Ice Cream Social showcases conservancy's progress on project


June 15, 1998|By Sally Voris | Sally Voris,SPECIAL TO THE SUN

STRAWBERRIES, locally made Hoffman's ice cream and a walk 'round the farm on the first Saturday in June have become a tradition at Mount Pleasant.

Mount Pleasant, an environmental preserve supervised and partially owned by Howard County Conservancy Inc., is used for environmental and historical education.

The 80-acre tract is at Old Frederick and Woodstock roads.

Each year, the conservancy holds an Ice Cream Social to showcase the progress that it has made restoring the property, bringing together those who have contributed time and money to the project.

This year, more than 400 people attended.

Joyce Kelly, the group's president, reported that the conservancy had touched the lives of 2,000 students this year by partnering with the Living Classrooms Foundation, and reached 200 individuals in other programs.

The conservancy recently hired Liz Stoffel as its director.

For the past two years, the board has honored Mount Pleasant's outstanding volunteers.

Kelly presented Kathleen Shelor, Dennis Luck and Jesse Benton with hand-drawn sketches of birds to recognize their volunteer work.

Benton, a senior at Glenelg High School this year, volunteered at Mount Pleasant to fulfill his community service requirement.

Master gardeners from the Howard County Extension Service have worked to restore the grounds for the past six years.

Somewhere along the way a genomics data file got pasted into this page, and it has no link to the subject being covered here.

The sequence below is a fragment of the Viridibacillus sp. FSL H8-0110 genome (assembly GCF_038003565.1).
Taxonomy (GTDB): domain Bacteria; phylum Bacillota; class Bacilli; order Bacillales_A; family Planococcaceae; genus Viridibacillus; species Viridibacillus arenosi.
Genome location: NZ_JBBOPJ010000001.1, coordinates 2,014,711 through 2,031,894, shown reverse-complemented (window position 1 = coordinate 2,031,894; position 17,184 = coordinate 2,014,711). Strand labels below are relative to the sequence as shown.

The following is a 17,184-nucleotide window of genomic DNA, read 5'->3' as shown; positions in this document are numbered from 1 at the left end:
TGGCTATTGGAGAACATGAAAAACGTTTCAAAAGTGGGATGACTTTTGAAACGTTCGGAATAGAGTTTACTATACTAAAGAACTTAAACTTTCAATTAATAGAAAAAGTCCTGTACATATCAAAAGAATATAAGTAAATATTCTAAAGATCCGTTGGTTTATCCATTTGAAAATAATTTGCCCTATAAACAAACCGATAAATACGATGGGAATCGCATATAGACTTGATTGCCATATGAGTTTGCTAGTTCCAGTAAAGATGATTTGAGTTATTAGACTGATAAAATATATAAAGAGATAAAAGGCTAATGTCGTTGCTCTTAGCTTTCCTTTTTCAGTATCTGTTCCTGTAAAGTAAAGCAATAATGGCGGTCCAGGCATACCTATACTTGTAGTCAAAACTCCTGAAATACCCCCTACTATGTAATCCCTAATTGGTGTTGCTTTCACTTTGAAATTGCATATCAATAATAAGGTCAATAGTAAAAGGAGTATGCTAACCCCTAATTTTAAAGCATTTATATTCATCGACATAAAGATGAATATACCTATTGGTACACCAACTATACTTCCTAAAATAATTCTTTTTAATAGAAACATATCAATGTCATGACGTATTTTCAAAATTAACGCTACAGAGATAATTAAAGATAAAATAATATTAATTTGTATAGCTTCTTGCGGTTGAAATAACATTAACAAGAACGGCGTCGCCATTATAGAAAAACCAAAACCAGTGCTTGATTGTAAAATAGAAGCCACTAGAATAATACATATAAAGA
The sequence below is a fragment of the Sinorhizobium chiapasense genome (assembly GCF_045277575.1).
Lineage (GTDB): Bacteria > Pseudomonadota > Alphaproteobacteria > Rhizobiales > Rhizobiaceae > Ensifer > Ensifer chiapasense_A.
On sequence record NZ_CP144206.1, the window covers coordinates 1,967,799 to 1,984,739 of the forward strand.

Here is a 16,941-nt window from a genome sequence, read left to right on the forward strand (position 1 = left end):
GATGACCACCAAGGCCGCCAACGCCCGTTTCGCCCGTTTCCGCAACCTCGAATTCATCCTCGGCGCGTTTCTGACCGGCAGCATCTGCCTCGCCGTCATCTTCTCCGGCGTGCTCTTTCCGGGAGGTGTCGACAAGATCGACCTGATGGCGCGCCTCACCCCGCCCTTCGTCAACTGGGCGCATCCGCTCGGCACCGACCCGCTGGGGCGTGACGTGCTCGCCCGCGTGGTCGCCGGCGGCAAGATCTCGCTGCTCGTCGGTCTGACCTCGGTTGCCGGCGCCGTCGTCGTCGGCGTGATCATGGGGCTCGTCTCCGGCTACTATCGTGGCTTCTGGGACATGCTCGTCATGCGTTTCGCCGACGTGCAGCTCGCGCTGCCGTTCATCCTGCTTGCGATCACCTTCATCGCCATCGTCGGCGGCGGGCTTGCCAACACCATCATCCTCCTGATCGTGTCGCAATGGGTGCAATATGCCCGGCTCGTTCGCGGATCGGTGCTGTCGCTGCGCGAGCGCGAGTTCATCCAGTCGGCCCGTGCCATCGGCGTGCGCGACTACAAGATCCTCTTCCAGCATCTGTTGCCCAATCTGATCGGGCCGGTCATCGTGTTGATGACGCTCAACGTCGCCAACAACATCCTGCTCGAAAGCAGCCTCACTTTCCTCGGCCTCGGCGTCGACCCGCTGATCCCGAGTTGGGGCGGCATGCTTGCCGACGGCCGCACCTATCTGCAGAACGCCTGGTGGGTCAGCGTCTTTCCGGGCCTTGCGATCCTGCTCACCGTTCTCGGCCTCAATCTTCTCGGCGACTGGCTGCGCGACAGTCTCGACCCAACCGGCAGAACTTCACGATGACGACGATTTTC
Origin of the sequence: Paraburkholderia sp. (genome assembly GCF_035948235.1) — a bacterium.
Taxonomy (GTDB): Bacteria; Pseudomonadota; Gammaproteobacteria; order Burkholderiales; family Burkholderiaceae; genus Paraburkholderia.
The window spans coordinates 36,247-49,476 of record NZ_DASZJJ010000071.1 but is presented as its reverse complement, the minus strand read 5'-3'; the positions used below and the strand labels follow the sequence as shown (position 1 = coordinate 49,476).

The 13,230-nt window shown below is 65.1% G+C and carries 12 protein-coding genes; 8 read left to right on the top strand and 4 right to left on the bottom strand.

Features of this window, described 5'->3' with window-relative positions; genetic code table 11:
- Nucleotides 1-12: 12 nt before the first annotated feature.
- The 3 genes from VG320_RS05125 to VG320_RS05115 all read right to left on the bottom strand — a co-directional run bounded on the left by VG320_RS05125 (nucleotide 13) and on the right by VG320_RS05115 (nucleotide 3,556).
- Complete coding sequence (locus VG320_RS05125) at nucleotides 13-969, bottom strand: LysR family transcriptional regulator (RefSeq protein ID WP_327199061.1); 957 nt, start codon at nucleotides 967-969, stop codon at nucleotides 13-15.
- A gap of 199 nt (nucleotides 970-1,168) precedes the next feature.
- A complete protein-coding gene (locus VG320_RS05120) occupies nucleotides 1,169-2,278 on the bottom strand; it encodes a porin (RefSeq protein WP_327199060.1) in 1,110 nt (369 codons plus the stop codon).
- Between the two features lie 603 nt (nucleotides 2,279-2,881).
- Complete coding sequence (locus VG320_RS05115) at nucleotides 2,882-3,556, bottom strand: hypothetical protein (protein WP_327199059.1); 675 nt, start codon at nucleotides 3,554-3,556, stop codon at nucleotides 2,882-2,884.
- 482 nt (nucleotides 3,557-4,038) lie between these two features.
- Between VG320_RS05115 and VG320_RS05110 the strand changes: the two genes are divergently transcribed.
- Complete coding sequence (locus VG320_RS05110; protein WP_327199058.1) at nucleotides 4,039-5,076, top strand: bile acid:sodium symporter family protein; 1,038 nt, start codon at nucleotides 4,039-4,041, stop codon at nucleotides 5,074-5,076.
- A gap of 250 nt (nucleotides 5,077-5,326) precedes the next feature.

Each year, they have organized pressed-flower craft projects in the Carriage House during the ice cream social.

Their efforts are coordinated by Joanne Russo of Marriottsville.

The Longfellow Garden Club, the Howard County Garden Club, the Cross Country Garden Club and the Friends and Flowers Garden Club have completed gardens around the house and near the blacksmith shop.

The blacksmith shop was restored by members of the Howard County Antique Farm Machinery Club.

John and Burgoyne Frank demonstrated blacksmith techniques at the Ice Cream Social. They will offer demonstrations at the third annual Farm Heritage Days at Mount Pleasant on Sept. 26 and 27.

The conservancy was founded in 1991 as a local land trust.

In 1993, it negotiated a complicated agreement involving the Department of Natural Resources and the heirs to the Mount Pleasant property to gain title to about 80 acres surrounding the house and outbuildings.

The farm had been in the Brown family since Patuxent Ranger Thomas Browne chose the land as his own after surveying the headwaters of the Patuxent River in 1692.

His last direct descendants, Ruth and Frances Brown, taught school in Howard County for a total of 97 years.

Both women were active in the community.

Ruth Brown read stories to children and judged babies at the Howard County Fair for many years.

Some folks remember these baby-judging contests and how Brown arranged so that every child was recognized as special.

In her will, Ruth Brown requested that the farm, its nine historic outbuildings and its bicentennial tulip poplar tree be preserved.